10. Protection of Children
We have analyzed this rule under Executive Order 13045, Protection of Children from Environmental Health Risks and Safety Risks. This rule is not an economically significant rule and does not create an environmental risk to health or risk to safety that may disproportionately affect children.
11. Indian Tribal Governments
This rule does not have tribal implications under Executive Order 13175, Consultation and Coordination with Indian Tribal Governments, because it does not have a substantial direct effect on one or more Indian tribes, on the relationship between the Federal Government and Indian tribes, or on the distribution of power and responsibilities between the Federal Government and Indian tribes.
12. Energy Effects
This action is not a “significant energy action” under Executive Order 13211, Actions Concerning Regulations That Significantly Affect Energy Supply, Distribution, or Use.
13. Technical Standards
This rule does not use technical standards. Therefore, we did not consider the use of voluntary consensus standards.
We have analyzed this rule under Department of Homeland Security Management Directive 023-01 and Commandant Instruction M16475.lD, which guide the Coast Guard in complying with the National Environmental Policy Act of 1969 (NEPA) (42 U.S.C. 4321-4370f), and have determined that this action is one of a category of actions that do not individually or cumulatively have a significant effect on the human environment. This rule involves a special local regulation issued in conjunction with a regatta or marine parade. This rule is categorically excluded, under figure 2-1, paragraph (34)(g), of the Commandant Instruction. We seek any comments or information that may lead to the discovery of a significant environmental impact from this rule.
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- Marine safety
- Navigation (water)
- Reporting and recordkeeping requirements
For the reasons discussed in the preamble, the Coast Guard amends 33 CFR part 100 as follows:
PART 100—SAFETY OF LIFE ON NAVIGABLE WATERS
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1. The authority citation for part 100 continues to read as follows: End Amendment Part
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2. Add § 100.T07-0030 to read as follows: End Amendment Part
Special Local Regulation; Patriot Challenge Kayak Race, Ashley River; Charleston, SC.
(a) Regulated Areas. The following regulated area is established as a special local regulation: All waters within a moving zone, beginning at Brittlebank Park, transiting south in the Ashley River, heading north between Shutes Folly Island and the Charleston peninsula, and then turning around in Tidewater Reach. The race will then return to Brittlebank Park by the same route in reverse order. The zone will at all times extend 75 yards both in front of the lead safety vessel preceding the first race participants; 75 yards behind the safety vessel trailing the last race participants; and at all times extending 100 yards on either side of participating race and safety vessels. Information regarding the identity of the lead safety vessel and the last safety vessel will be provided 1 day prior to the race via broadcast notice to mariners and marine safety information bulletins.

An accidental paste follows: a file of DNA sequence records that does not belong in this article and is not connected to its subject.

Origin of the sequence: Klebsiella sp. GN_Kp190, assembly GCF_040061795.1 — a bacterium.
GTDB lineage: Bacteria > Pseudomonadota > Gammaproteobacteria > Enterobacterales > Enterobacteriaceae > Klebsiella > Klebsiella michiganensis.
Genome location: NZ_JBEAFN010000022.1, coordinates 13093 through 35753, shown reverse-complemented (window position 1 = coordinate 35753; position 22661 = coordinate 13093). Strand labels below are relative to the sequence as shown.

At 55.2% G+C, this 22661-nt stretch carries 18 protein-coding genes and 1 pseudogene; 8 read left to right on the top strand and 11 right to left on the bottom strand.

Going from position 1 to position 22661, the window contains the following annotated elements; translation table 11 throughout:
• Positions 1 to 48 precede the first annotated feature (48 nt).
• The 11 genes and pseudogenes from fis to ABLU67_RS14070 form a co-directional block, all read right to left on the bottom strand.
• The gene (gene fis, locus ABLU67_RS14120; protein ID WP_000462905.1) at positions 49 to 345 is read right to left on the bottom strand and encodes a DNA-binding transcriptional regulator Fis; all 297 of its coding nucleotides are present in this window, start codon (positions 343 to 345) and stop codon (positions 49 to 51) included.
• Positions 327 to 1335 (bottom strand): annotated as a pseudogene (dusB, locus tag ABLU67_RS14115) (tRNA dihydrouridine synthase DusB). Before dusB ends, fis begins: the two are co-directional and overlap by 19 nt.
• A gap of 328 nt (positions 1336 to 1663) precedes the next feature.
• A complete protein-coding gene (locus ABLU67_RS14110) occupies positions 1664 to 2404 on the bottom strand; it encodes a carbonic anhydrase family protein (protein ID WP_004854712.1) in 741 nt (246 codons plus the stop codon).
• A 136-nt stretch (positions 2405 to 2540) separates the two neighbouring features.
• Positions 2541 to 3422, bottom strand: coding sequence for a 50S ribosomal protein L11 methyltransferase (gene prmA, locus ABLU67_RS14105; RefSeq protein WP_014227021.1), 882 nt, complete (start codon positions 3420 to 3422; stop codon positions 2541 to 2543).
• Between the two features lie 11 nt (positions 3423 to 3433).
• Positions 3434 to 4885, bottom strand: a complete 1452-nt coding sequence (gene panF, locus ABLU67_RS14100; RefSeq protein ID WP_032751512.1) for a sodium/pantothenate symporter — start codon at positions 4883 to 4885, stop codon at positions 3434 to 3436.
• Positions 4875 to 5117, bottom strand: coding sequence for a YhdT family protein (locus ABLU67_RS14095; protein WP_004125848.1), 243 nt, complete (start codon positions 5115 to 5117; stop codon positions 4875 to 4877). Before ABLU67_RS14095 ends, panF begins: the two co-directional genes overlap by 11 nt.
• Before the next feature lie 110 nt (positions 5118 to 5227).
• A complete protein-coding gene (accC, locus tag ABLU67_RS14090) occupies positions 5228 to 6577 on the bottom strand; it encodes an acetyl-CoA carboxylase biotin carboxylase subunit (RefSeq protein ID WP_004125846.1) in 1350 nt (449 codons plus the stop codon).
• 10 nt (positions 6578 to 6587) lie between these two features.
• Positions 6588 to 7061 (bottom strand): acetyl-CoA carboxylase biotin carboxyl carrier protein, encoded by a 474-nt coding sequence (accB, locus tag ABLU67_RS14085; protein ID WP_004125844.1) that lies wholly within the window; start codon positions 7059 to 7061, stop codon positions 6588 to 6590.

(b) Definition. The term “designated representative” means Coast Guard Patrol Commanders, including Coast Guard coxswains, petty officers, and other officers operating Coast Guard vessels, and Federal, state, and local officers designated by or assisting the Captain of the Port Charleston in the enforcement of the regulated areas.
(1) All persons and vessels, except those participating in the Patriot Challenge or serving as safety vessels, are prohibited from entering, transiting through, anchoring in, or remaining within the regulated area.
(2) Persons and vessels desiring to enter, transit through, anchor in, or remain within the regulated area may contact the Captain of the Port Charleston by telephone at 843-740-7050, or a designated representative via VHF radio on channel 16 to request authorization. If authorization to enter, transit through, anchor in, or remain within the regulated areas is granted by the Captain of the Port Charleston or a designated representative, all persons and vessels receiving such permission must comply with the instructions of the Captain of the Port Charleston or a designated representative.
(3) The Coast Guard will provide notice of the regulated areas through advanced notice via broadcast notice to mariners and by on-scene designated representatives.
(d) Effective Date. The rule is effective from 10:00 a.m. until 12:00 p.m. on April 13, 2013.
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Dated: March 28, 2013.
Captain, U.S. Coast Guard, Captain of the Port Charleston.
[FR Doc. 2013-08392 Filed 4-9-13; 8:45 am]
BILLING CODE 9110-04-P